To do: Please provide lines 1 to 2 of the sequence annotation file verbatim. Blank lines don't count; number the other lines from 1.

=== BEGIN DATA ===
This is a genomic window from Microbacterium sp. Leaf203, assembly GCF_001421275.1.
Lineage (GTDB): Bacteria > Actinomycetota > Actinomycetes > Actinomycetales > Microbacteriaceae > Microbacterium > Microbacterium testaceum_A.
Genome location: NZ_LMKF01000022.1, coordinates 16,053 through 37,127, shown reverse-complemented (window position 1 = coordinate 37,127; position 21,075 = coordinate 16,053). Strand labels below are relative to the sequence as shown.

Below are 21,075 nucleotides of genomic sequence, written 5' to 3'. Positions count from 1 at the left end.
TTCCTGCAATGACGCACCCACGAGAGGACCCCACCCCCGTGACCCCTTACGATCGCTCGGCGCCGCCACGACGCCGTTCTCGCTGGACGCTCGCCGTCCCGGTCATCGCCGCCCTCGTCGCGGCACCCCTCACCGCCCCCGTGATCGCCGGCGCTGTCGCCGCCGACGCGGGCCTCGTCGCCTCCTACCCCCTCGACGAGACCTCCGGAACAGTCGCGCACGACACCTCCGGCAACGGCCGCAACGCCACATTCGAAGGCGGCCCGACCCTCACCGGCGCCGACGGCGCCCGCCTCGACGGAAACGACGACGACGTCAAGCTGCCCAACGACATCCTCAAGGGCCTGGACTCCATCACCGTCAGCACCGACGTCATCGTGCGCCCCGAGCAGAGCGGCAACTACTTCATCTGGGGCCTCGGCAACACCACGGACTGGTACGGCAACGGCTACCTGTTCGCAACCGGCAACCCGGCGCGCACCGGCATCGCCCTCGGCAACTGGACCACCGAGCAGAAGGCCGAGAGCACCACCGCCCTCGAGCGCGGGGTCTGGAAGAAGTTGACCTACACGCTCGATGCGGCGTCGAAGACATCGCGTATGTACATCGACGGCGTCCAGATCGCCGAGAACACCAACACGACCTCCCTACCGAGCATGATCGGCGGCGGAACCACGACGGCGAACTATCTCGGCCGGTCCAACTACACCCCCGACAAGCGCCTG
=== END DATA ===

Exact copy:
This is a genomic window from Microbacterium sp. Leaf203, assembly GCF_001421275.1.
Lineage (GTDB): Bacteria > Actinomycetota > Actinomycetes > Actinomycetales > Microbacteriaceae > Microbacterium > Microbacterium testaceum_A.